Course responsible:Roberto Javier Garcia
Campus / Online:Taught campus Ås
Nominal workload: 250 hours of which: there are about 46 hours of in-class sessions (18 lectures, 4 group exercises, and 1 final exam review); and Self-study, reading, preliminary work towards problem sets, answering follow-up questions and research/writing of the case study accounts for the additional 200 hours.
250 hours of which:
there are about 46 hours of in-class sessions (18 lectures, 4 group exercises, and 1 final exam review); and
Self-study, reading, preliminary work towards problem sets, answering follow-up questions and research/writing of the case study accounts for the additional 200 hours.
Teaching and exam period:This course starts in Autumn parallel. This course has teaching/evaluation in Autumn parallel.
About this course
This course is designed to advance understanding of microeconomic theory by applying it in a multi-country context to address issues related to the global economy and business, e.g., trade, economic development, employment/wages, cross-border labor and capital and returns labor vs capital, income inequality, policy, and welfare analysis. While the emphasis is the microeconomics of international trade, many of the issues to address have macroeconomic consequences (employment, sectoral development and growth). Trade policy (import/export tariffs, quotas, and subsidies) is analyzed from the perspective of different countries (small/large, poor/rich), relying on different economic sectors for growth and development (agriculture, manufacturing or services).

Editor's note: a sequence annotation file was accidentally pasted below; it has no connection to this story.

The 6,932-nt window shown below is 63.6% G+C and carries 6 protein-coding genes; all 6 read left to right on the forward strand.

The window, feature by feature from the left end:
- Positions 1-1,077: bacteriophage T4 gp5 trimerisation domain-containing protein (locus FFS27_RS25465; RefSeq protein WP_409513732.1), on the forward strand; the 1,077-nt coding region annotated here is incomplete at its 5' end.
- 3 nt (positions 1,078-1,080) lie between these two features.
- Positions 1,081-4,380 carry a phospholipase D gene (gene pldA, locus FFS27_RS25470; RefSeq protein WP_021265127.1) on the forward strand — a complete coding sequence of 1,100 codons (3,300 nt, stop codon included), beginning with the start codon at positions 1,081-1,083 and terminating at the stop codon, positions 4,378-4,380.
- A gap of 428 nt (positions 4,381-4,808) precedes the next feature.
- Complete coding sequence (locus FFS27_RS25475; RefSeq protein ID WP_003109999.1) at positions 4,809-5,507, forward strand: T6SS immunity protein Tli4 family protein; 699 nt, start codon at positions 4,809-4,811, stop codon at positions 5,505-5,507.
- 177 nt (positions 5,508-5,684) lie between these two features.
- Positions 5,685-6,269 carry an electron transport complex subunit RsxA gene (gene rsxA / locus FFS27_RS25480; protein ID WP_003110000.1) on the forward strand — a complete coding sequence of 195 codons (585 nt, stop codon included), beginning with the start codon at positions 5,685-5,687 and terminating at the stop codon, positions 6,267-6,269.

The course has relevance for students in business, agribusiness, finance and commodity market analysis, development economics, international relations and general economics.
A full description of course, lecture plan, course materials, exercises, and past exams are available at the following website:
Through the required readings and class lectures, and participation in formal group work problems sets and other in-class exercises, the learning outcomes for the student should include the following.
- An understanding of why nations trade and under which conditions trade occurs;
- A firm foundation on the role the supply and demand factors play in determining the gains from trade vs the cost of economic adjustment from international competition
- An understanding of the effects of trade policy have on trade (quantity and world prices), the economy (domestic prices, consumption and production), and the welfare of societal actors (consumer and producer surplus and government revenue/outlay), and how trade (policy) forms a part of strategic behavior